In a few years time, I predict that Charles Kennedy will be held in rather higher esteem.

The drugs question

16 Oct

On The Message on Friday, Anne Gregory and others gave the opinion that ‘truth will out’ and that David Cameron would be well advised to make a statement to clear up the suspicion about his possible past involvement in hard drugs. I don’t agree.

There’s no right answer to the question ‘did you take drugs as a student?’. ‘No’, if truthful, would seem the best position. But Conservative politicians are keenly aware of the experience of William Hague: fashionably unprivileged upbringing in South Yorkshire, outstanding academic mind (Oxford First), bright McKinsey consultant, brilliant performer in Parliament. So bright, so political, such a prodigy that he did not communicate well with the people who held his future in their hands in the polling station. William Hague would have benefited from appearing to have a more ‘normal’ past – though he was ridiculed for the baseball cap and the story about drinking 14 pints. Sometimes you can try too hard.

If the drugs question is answered, then what answer do you give to these: Have you ever driven over the speed limit in a built-up area? Did you have pre-marital sex? Have you had an extra-marital affair? Do you pick your nose in private? The last one is ridiculous, but it makes a point. If the answer given is ‘no’, then we suspect you’re lying. And picture editors will pay good money for the image that seems to prove it. You’re inviting further intrusion into your privacy. Is ‘yes’ a better answer, then? It establishes that you’re willing to give a straight answer to any question that’s asked of you, so the chase is back on to find a question that would embarrass you. Don’t go there.

Who’d be a politician? And do we want to be represented only by saints and the sanctimonious? How did Bill Clinton survive the public shredding of his private affairs and get re-elected in a nation with a strong Puritan tendency? In Spin Cycle, Howard Kurtz tells the compelling story of PR under pressure in the Clinton White House.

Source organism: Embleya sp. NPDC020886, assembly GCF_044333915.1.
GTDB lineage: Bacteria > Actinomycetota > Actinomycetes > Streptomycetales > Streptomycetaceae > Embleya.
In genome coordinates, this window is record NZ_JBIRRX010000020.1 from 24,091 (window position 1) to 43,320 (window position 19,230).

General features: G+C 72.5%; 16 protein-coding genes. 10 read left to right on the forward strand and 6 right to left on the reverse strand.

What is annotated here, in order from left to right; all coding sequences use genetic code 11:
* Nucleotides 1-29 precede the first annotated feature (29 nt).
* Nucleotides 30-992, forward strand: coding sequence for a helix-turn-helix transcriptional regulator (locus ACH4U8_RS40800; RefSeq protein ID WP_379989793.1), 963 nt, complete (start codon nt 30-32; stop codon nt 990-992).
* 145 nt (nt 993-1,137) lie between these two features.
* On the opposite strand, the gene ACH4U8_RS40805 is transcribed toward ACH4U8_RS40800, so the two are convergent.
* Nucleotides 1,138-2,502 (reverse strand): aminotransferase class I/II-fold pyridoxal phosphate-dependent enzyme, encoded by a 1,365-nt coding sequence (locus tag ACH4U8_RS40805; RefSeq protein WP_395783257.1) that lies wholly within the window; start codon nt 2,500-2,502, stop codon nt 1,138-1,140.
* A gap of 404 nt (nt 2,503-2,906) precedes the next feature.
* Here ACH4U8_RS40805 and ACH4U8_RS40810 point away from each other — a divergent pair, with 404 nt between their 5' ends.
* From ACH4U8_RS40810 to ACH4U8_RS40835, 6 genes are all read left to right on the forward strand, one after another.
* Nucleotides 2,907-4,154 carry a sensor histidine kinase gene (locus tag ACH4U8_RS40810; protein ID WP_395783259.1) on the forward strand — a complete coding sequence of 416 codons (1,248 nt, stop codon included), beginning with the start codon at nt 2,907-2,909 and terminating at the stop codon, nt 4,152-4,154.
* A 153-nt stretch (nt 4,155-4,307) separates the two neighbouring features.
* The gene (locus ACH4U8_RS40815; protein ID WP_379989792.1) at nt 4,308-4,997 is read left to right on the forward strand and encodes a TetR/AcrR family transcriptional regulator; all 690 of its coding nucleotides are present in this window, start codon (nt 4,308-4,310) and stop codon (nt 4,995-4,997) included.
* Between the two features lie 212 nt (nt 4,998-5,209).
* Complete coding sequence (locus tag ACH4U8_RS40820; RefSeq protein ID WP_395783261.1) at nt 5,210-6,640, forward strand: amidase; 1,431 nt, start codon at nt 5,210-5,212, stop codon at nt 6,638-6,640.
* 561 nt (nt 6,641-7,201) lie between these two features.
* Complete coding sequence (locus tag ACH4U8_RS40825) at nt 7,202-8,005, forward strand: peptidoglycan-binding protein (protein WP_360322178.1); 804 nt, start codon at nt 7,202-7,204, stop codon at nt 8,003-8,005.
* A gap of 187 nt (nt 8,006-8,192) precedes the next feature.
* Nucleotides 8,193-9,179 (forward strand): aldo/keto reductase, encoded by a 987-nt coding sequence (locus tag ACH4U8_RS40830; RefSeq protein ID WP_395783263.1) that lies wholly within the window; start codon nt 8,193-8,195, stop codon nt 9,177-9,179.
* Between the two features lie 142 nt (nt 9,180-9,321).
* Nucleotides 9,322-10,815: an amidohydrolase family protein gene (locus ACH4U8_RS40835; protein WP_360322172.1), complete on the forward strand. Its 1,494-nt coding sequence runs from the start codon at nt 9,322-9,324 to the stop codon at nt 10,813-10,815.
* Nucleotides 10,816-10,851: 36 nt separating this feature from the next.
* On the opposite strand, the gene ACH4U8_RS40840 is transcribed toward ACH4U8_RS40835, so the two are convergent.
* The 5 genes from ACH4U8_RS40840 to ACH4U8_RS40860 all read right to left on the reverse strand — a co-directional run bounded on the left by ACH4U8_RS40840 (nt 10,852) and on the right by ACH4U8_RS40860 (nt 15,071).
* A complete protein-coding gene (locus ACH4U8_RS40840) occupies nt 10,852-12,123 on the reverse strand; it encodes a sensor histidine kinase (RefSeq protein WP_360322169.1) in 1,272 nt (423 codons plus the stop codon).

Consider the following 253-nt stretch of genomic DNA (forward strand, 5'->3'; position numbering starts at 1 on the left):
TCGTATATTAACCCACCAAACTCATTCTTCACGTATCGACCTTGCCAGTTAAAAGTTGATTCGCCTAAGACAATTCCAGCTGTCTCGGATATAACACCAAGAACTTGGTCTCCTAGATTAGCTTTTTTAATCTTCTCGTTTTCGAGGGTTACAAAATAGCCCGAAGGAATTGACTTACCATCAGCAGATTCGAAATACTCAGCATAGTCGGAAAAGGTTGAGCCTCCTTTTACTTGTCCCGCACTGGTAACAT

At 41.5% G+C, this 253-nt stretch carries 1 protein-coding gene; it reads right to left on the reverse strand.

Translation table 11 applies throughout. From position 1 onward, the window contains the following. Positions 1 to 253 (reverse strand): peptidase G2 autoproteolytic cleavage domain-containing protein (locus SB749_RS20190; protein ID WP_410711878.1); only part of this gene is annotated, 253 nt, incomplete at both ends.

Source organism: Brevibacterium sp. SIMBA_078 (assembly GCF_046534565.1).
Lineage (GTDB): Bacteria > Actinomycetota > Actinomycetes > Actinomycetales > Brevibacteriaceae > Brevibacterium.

A lord, not a god

10 May

Great name, interesting career. Andrew Adonis has completed his political rise through elevation to the House of Lords, allowing him to serve as a government minister.

I recall him as an Liberal Democrat Oxford city councillor. For a fuller account of his changing career and political allegiances, I’m impressed how up-to-the-minute his Wikipedia entry is.

Political PRs

5 May

There’s a UK general election today (and county council elections also). A colleague has spent the last two days in a helicopter touring marginal constituencies, though he’s back in time to assess student presentations today.

I’m aware of two PR consultants who are standing for parliament. Clive Booth of Lewis PR in York; and Ed Vaizey in Wantage. The latter seems ashamed of his PR background, preferring instead to state that he was a partner of a ‘small business’ who works as a freelance journalist. Both are Conservatives though you can find PR consultants actively campaigning for all three main parties.

Later: ePolitix has a fuller account of the advent of many aides and advisers.

Later still: How could I forget Rob Wilson, a former consultancy colleague who has just become an Conservative MP?

The rise of single issues

16 Mar

Here’s one paradox: the rise in single issue activism goes together with a decline in party political membership and election turnout. Here’s another paradox: the question whether it’s the role of the media to report events or to set the agenda for public opinion.

Kirsty Milne addresses these issues in an analysis piece in yesterday’s Guardian and in a free Demos publication to be launched tomorrow.

These topics were also addressed in a report from the Parliamentary Office for Science and Technology: The Great GM Food Debate published in 2000.

Speechwriter to schoolteacher

7 Feb

Peter Hyman’s description of his move from heading the 10 Downing Street strategic communications unit to teaching in an inner-city school is a media talking point today.

There’s an extract in The Guardian (free subscription) containing a riveting description of what it’s like to work on a Prime Minister’s keynote speech at a party conference.